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HUM 233 – 07:30 MWF ASSIGNMENT 2
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ARISTOTLE Aristotle, the Athenian student of Plato, was born in 384 B.C. He was a naturalist who provided the philosophical basis of science that was dominant for 18 centuries. His father was a physician at Macedonia who died when Aristotle was just a boy. Then, the philosopher moved to Athens where he became a pupil of Plato. He returned to Macedonia and became the adviser of Alexander, the son of Philip. That Alexander the Great as people know him today. In his later life, Aristotle founded a famous school named The Lyceum. It contributed much to the development of Western science and philosophy. As a teacher, he became influential in the fields of logic, ethics and anatomy. According to Aristotle, if you do something bad you feel unhappy. Such unhappiness is a product of an act that is not guided by reason, but by emotion. In order to be happy, the philosopher said, one must act according to reason. For Aristotle, in order to live a life, one should practice and live what is good. A moderate act that is not “too much and too little,” or the balance between two extremes, is the focal point of Aristotle’s tenet in excessive or insufficient is unreasonable, and hence does not give any happiness. To be happy, Aristotle said, man must live in virtue.
PLATO Like Socrates, his teacher, not much is known about Plato. He was probably born in Athens to an aristocratic family in 428 B.C. He traveled widely and around 367 B.C., he founded his academy in Athens. The Republic is described as Plato’s celebrated political utopia. His Dialogues includes Symposium, Gorgias, Phaedo, and Apology. Commentators say that Western political philosophies are nothing but a footnote to Plato.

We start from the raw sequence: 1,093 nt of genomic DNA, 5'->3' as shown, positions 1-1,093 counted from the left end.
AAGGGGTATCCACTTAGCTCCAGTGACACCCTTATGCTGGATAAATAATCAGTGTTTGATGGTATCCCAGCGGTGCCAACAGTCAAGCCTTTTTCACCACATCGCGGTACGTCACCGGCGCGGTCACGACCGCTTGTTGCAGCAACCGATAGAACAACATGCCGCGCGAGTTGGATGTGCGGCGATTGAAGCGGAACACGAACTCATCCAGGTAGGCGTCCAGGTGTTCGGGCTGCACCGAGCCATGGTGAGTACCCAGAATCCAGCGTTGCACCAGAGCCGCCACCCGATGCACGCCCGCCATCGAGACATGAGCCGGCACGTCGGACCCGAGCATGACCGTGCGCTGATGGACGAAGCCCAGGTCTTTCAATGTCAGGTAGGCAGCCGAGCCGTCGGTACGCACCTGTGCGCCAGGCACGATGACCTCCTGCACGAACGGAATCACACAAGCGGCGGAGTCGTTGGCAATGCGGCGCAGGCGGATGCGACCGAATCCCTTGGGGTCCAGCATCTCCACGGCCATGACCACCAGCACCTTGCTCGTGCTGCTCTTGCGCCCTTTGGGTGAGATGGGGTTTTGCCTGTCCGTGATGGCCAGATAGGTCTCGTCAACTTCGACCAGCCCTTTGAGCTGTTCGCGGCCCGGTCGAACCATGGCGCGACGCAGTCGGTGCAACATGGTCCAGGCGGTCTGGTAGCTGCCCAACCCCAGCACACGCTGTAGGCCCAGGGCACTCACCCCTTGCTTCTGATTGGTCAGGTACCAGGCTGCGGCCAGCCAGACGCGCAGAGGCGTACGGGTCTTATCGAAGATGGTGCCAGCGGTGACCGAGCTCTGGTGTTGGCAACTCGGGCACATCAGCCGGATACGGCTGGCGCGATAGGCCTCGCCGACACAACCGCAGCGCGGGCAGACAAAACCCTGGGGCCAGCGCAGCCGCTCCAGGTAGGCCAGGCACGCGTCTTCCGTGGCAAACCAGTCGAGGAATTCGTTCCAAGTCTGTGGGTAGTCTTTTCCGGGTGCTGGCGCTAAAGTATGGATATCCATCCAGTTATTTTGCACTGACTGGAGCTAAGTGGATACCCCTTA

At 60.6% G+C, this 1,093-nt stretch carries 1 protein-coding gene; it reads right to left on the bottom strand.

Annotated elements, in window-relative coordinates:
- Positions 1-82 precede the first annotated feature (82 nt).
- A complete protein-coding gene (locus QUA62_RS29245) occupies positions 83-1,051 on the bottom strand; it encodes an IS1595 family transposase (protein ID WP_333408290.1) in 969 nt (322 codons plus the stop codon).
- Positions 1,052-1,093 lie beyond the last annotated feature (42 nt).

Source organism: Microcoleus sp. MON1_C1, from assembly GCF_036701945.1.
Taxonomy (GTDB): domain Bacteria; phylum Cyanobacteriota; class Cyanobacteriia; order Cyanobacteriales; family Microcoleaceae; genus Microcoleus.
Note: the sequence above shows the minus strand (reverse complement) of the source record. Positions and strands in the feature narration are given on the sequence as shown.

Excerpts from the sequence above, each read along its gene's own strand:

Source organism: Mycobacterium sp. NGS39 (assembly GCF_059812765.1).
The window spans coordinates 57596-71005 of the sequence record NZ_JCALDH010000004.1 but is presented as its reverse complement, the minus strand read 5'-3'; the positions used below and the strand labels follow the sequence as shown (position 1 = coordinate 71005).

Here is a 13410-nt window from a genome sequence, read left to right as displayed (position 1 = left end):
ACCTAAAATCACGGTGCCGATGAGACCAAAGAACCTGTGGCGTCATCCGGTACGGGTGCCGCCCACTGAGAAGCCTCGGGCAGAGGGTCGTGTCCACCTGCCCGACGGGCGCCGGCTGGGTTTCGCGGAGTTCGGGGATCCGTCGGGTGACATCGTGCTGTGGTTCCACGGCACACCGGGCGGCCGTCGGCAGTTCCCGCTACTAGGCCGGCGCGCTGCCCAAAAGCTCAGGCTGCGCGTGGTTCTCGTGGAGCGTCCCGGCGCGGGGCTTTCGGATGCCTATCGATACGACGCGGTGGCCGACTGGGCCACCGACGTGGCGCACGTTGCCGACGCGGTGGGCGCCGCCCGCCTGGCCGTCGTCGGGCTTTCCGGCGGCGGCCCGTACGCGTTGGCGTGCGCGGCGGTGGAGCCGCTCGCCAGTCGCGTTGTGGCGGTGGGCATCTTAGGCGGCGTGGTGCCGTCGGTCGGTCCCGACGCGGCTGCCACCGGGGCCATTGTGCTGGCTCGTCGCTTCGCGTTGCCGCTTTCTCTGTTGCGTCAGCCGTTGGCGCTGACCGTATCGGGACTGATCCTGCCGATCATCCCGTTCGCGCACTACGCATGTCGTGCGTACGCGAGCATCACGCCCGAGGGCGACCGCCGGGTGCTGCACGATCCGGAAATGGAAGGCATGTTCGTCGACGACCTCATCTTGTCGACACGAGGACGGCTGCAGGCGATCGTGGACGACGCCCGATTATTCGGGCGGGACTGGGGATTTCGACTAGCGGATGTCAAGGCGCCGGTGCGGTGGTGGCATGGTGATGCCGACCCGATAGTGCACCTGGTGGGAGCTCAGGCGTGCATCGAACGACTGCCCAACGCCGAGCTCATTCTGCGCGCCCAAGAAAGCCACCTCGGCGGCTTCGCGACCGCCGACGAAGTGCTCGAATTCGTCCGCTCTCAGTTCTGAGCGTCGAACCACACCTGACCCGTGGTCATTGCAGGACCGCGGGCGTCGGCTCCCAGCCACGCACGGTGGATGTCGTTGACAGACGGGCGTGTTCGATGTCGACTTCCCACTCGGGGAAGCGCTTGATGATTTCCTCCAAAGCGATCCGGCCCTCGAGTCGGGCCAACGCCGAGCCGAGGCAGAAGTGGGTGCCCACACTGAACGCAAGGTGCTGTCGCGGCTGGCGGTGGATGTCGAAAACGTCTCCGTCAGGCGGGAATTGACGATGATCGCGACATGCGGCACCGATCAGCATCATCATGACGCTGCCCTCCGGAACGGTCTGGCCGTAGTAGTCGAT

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Balsicas and Molano and Balsicas (1999) describe the philosophy of Plato as follows: The perfect man, according to Plato, does not exist in this world because what we see in this world is just an imperfect copy of man’s original self in the realm of ideas. The individual thing that we perceive in this world is not real, since they exist in space and time; they change; and they pass in our existence. The real thing exists in the world of ideas, which alone is universal and immutable. Man is not only perfect but also omniscient or all-knowing. He knows all things by direct intuition. He only loses all these characteristics when his soul assumes a bodily form on Earth. Now, in order to reach and attain his former self, he should live a life of virtue. Only a life of virtue will enable man to discipline his happiness, therefore, is the result of virtue, which in turn, is wisdom or true knowledge.
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